Anyhow, being a tutor to my kids, I learned about the Singapore approach and realized that's how I process (math) in my head - that's why I love Singapore Math! I get it! BUT, and a big BUT - knowing how is different from teaching it! It's quite a challenge to patiently go through the steps with each equation. It's a longer way, yes. But only at the beginning. 

Step by step, the method requires you to use concrete materials, then illustrate the process, and finish with the numbers.  Eventually, this will reveal the "fast" approach to arriving at the answer with a conceptual understanding of the problem. The exercises in the books will help students compute faster as they progress and go to next level.  That is the fundamental learning theory applied to Singapore Math. Watch this short video to know what I'm talking about:

Singapore Math = Concrete > Pictorial > Abstract (CPA approach)

Concrete materials, following the theory of Jerome Bruner, using symbolic or concrete representation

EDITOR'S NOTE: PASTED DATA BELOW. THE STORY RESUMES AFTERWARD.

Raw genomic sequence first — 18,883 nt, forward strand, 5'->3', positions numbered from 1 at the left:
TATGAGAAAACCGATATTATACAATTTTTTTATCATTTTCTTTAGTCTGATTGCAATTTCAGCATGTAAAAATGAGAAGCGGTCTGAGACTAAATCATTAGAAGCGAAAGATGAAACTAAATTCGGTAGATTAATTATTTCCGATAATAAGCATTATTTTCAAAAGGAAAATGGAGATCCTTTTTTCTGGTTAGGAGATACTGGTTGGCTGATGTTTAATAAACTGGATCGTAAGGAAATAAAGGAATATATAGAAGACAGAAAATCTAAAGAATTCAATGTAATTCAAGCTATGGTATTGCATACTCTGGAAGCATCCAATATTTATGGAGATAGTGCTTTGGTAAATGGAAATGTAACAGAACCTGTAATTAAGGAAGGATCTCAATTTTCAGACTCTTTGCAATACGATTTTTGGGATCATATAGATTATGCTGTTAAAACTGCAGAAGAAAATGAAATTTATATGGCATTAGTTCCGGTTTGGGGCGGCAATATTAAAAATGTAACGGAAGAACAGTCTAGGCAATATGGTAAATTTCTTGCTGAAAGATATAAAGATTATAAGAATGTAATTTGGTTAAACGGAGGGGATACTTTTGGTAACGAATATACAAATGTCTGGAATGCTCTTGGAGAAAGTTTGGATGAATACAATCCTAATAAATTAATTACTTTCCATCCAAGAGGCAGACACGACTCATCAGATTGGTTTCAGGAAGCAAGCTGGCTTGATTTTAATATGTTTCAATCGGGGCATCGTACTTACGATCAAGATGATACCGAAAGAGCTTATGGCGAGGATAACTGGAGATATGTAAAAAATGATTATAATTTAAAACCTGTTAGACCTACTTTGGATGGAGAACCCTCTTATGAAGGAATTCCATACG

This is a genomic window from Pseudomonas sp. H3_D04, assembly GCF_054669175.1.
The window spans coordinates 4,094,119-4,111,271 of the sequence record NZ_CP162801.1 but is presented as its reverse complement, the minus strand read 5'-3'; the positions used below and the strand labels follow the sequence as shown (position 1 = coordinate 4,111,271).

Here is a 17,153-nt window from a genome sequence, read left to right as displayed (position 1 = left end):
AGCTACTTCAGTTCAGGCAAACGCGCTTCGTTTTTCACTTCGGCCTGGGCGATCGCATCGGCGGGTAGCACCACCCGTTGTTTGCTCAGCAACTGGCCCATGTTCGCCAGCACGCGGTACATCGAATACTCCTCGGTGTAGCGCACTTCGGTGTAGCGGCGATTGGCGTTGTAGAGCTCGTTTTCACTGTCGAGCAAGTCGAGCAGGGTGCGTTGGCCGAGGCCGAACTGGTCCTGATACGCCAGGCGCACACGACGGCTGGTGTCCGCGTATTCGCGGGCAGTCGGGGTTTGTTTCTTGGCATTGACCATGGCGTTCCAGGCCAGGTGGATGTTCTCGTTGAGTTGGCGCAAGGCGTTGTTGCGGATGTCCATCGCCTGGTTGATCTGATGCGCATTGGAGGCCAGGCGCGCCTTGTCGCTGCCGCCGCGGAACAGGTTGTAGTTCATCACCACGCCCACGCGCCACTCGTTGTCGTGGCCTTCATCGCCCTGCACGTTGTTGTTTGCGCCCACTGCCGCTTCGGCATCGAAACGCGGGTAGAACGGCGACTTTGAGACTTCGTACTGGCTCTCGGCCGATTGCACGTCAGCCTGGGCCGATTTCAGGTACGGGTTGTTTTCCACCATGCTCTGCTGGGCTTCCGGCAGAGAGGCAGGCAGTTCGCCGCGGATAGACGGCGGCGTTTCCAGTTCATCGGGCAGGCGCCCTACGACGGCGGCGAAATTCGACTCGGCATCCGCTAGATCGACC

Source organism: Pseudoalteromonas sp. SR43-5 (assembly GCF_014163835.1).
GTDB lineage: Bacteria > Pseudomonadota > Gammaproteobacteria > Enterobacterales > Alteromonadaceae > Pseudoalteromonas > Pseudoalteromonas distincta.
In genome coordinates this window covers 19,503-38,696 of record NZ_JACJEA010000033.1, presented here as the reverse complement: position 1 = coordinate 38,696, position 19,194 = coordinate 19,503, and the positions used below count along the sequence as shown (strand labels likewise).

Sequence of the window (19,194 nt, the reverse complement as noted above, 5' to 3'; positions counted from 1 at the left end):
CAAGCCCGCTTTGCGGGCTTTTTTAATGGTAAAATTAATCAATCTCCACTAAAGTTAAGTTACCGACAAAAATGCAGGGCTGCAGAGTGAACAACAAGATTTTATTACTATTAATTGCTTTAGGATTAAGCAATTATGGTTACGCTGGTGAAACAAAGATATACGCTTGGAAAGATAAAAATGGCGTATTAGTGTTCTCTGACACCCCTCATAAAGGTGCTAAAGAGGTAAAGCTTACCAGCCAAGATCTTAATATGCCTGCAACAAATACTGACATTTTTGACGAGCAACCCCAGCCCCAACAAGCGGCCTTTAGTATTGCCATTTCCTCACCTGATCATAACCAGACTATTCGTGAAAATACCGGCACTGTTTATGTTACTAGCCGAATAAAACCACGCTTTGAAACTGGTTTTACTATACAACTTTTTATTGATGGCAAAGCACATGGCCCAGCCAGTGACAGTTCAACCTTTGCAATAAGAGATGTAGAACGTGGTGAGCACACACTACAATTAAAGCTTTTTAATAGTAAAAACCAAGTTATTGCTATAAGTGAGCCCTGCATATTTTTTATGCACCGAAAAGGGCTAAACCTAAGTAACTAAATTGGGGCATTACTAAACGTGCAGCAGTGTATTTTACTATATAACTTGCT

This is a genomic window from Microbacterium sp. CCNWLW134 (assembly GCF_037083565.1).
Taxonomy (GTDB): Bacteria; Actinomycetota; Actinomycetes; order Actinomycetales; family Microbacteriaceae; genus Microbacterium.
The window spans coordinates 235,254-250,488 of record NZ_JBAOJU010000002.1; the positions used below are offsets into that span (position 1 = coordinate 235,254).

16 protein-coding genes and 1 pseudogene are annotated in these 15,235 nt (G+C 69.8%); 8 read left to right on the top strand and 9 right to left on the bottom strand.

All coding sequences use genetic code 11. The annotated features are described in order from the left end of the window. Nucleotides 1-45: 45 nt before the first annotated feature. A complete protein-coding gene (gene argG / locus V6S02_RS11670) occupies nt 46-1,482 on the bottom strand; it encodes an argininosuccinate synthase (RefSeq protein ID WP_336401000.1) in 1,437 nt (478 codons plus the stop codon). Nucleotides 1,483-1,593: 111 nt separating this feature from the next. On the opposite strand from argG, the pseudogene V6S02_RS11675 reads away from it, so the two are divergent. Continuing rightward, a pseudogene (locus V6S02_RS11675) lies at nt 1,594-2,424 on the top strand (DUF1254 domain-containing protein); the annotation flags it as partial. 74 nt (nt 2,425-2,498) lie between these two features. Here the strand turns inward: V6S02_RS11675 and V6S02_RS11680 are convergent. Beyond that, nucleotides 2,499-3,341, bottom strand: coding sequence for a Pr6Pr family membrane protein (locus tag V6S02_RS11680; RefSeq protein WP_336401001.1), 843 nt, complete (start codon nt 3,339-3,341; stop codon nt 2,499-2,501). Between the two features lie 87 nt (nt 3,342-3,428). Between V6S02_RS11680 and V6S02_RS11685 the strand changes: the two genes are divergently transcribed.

Pictorial, use of visuals
Abstract symbols = Numbers in equations

CPA approach harps conceptual learning, on critical thinking and problem solving; avoids memorizing, rote counting, eliminates tedious processes; adds layers to learning, not rushed. It's how you arrive at the answer that's more important - as Dr. Yeap quipped, we can always use the calculator to get the answer! Totoo naman! =)

My key learning from Dr. Yeap:
Learn beyond basic, process is more important than answer.
Mathematics is a vehicle = Focus is on problem-solving, critical thinking, and 21st century competencies

I am currently trying to apply his tips and techniques below. The Scaffolding technique has been very effective especially when doing problem solving exercises. I have to admit, my patience is being stretched every day. The use of white board has been very helpful, but I may need to get my hands on more concrete materials and visual aids.

Teaching Tips:

  • Visual learning for young kids, pre schoolers = use materials to help visualization to solve math problems.
  • If kids cant explain, do not teach. Ex. for low level skills to teach high level thinking